This workshop is approved for the NLC Cataloging Certification Program. This is open only to Nebraska residents or those who are employed by a Nebraska library.  

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“Cataloging Video Recordings” class registration is now open!

Video materials make up a significant portion of today’s libraries’ collections. Attend this workshop to learn about the cataloging of video recordings in a variety of formats, including DVDs, Blu-ray discs, and streaming video. Topics will include series/episodes, cast notes, editions, and access points.

This class will be held online from May 2nd to June 3rd. To receive full credit, participants must complete all assignments by June 5th.

Class participants will access the course website to read materials and complete assignments. The class is held asynchronously, which means that participants are not required to be online at any particular time during the five weeks. The instructor will interact with the participants during the course to offer feedback and provide explanations of the material.

A few days before the class starts, class participants will be sent information about accessing the class.

Prerequisite: “Understanding MARC” or “MARC Tutorial” class.

To register: Go to Cataloging Video Recordings in the Nebraska Library Commission Training Portal. Registration closes on April 24th.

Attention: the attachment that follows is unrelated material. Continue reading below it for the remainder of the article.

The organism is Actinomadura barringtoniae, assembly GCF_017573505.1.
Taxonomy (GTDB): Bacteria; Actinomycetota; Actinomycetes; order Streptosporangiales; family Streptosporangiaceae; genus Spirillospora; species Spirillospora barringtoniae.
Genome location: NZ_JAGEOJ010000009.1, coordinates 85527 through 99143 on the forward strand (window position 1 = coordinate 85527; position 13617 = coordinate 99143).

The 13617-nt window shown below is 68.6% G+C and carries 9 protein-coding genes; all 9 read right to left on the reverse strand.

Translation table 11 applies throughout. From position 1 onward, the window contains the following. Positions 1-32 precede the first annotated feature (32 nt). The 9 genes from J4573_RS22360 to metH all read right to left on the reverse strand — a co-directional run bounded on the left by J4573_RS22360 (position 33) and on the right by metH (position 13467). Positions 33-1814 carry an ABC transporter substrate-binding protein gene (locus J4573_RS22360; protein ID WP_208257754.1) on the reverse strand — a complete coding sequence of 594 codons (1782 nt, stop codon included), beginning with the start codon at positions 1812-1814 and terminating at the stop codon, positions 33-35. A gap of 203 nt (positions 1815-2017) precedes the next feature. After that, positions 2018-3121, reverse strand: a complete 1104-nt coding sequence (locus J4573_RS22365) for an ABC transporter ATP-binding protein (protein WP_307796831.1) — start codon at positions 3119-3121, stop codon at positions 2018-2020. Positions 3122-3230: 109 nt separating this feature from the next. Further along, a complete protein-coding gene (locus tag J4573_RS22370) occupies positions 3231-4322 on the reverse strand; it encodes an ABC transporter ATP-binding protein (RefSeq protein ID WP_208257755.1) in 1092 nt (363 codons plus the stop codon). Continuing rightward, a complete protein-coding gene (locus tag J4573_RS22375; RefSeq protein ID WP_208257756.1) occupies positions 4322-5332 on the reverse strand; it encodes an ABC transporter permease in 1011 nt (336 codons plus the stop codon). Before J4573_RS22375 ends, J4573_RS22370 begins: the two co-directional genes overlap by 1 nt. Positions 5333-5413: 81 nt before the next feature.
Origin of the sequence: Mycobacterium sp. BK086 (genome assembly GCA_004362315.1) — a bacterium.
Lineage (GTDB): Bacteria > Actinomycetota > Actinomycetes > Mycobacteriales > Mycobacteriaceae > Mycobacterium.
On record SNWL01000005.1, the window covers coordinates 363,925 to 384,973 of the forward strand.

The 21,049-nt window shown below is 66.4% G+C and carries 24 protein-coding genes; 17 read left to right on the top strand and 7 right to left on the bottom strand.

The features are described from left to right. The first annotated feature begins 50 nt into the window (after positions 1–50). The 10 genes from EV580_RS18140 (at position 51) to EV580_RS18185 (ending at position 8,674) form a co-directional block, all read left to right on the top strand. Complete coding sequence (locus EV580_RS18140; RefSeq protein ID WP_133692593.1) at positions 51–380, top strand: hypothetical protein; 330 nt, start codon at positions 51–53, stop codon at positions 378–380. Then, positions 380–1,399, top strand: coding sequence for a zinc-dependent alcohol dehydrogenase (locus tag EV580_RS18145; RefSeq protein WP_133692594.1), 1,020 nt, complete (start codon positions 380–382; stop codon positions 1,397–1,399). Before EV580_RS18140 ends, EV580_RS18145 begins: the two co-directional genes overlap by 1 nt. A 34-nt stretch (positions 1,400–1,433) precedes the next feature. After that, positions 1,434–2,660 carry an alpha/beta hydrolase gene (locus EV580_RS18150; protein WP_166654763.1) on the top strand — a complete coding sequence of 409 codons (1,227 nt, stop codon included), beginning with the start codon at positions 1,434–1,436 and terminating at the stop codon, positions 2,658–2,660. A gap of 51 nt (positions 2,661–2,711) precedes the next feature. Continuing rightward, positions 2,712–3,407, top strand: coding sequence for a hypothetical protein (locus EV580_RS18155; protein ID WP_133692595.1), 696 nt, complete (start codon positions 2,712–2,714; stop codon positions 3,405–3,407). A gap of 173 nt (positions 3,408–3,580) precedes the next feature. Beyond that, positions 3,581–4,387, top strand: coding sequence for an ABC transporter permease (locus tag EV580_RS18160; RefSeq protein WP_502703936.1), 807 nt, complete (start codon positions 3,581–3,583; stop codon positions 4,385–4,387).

This workshop is approved for the NLC Cataloging Certification Program. Courses are open only to Nebraska residents or those who are employed by a Nebraska library. This class is approved for the NLC Cataloging Certification Program

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Friday Reads: The House in the Cerulean Sea” by T.J. Klune

I’ve probably said it before but if you’re anything like me reading has recently become kind of a chore. After recently getting a dedicated e-reader the total volume of my reading has increased, just from the sheer volume of titles now available to me at the click of a button, but I was still having a hard time finding a book that I thought deserved particular attention. That is until I found this week’s book.

“The House in the Cerulean Sea” is the sweetest little novel, and a surprisingly quick read, written by T.J. Klune. It takes place in a fantasy world, not unlike earth,  that follows the life of one Linus Baker, a caseworker for the Department In Charge of Magical Youth. At DICOMY his job is to evaluate the orphanages the department runs when situations arise, including the facilities and the masters in charge of each one. Although not uncaring Linus is proud of his ability to do his work by the book, literally a 900+ page volume entitled “Rules and Regulations” that he purchased from the company and lugs with him wherever he goes. It is because of this attention to the rules that Linus is given a special assignment by Extremely Upper Management to evaluate one of their more extraordinary orphanages.